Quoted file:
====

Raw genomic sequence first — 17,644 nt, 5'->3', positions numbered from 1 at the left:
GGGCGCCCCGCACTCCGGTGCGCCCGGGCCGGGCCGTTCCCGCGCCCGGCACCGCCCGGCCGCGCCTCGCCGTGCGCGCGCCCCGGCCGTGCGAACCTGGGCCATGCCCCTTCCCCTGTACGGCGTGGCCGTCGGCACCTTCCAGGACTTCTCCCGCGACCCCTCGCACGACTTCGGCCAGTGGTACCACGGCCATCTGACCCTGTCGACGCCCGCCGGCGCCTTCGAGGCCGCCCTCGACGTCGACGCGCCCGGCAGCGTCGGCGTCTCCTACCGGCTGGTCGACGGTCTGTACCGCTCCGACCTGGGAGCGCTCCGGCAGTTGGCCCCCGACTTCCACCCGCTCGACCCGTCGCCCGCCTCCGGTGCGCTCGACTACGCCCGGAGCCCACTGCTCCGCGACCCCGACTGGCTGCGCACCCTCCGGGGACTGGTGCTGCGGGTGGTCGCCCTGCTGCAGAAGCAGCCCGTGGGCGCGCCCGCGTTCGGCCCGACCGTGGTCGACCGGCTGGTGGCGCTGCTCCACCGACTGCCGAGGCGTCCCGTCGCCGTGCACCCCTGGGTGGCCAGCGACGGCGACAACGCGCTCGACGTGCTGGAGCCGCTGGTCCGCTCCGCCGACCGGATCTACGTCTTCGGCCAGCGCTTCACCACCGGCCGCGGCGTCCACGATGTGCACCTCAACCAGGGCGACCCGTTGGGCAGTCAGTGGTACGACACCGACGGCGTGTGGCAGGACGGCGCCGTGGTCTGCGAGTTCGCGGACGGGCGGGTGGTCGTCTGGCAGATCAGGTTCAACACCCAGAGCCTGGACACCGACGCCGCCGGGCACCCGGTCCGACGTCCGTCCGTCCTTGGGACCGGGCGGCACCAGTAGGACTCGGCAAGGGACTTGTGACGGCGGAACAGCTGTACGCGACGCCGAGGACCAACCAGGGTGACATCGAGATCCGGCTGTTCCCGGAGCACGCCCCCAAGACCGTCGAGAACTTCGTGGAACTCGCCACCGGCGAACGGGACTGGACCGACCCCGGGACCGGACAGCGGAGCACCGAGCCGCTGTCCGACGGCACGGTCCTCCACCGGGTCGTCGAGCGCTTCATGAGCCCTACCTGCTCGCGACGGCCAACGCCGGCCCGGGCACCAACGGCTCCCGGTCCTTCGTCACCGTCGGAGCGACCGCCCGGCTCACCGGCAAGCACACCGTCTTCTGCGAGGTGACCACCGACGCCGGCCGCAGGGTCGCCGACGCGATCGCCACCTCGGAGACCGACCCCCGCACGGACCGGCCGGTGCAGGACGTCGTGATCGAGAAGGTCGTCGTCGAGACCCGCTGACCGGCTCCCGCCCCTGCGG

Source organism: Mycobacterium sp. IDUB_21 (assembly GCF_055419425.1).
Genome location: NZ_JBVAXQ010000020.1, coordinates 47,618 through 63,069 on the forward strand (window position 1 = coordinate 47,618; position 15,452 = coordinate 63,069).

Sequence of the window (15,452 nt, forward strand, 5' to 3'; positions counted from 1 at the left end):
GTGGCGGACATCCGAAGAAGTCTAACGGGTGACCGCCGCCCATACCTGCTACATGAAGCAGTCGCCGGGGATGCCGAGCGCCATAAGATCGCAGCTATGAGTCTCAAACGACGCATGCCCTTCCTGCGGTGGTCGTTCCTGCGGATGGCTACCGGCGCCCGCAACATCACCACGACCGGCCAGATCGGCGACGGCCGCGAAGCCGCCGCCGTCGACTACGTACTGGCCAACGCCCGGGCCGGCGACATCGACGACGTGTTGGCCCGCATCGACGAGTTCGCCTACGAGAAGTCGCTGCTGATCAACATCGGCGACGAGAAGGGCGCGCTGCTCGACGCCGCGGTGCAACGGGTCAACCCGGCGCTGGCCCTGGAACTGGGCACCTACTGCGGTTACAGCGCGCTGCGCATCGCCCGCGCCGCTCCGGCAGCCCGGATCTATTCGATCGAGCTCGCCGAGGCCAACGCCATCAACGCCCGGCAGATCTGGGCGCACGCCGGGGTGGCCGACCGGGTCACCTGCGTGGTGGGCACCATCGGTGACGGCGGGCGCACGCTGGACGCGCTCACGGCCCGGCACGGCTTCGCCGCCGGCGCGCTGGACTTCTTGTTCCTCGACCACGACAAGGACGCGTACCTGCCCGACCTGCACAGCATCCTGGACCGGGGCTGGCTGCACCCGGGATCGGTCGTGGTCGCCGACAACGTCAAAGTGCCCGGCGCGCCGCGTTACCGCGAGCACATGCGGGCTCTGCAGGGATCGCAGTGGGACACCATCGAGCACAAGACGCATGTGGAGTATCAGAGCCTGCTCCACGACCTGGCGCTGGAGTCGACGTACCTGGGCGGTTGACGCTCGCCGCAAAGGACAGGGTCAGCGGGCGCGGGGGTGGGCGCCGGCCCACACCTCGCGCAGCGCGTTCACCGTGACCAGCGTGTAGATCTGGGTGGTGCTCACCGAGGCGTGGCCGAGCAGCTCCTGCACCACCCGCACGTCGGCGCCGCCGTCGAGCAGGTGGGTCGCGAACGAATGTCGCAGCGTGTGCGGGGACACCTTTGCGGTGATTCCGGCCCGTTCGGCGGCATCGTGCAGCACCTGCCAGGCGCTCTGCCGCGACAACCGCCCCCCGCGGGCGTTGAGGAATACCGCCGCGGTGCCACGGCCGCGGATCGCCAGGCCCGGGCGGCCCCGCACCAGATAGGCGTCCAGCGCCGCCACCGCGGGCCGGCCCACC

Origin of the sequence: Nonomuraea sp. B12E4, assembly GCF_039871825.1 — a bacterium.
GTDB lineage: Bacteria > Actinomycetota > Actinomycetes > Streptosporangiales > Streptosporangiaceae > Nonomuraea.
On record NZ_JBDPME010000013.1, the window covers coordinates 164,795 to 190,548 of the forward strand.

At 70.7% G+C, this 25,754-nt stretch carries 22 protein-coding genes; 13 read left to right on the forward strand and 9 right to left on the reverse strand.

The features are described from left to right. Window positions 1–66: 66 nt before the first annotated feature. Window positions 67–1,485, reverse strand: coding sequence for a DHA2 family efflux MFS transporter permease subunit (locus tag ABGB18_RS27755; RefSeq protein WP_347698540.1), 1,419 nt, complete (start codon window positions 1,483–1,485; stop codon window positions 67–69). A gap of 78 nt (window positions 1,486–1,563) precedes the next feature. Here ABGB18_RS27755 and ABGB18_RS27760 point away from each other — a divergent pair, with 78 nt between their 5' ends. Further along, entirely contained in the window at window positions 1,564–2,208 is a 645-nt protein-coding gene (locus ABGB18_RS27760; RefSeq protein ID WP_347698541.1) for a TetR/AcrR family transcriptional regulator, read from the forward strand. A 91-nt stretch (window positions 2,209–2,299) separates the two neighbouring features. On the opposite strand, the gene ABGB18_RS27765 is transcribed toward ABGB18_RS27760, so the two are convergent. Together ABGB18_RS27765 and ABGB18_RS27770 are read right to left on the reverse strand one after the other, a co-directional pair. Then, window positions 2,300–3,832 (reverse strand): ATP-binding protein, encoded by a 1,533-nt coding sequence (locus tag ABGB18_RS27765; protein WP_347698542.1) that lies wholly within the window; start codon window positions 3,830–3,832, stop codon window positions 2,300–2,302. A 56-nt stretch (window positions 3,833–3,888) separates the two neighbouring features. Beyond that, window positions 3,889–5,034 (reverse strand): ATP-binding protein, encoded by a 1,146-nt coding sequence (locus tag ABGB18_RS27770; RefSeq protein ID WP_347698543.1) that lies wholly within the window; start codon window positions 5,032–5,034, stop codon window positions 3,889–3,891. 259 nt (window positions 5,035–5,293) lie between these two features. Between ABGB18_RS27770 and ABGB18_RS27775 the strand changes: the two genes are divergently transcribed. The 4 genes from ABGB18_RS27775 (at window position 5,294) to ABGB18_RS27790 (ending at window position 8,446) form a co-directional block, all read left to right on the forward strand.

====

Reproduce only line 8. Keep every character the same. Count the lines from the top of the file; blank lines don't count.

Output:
GTDB lineage: Bacteria > Actinomycetota > Actinomycetes > Streptosporangiales > Streptosporangiaceae > Nonomuraea.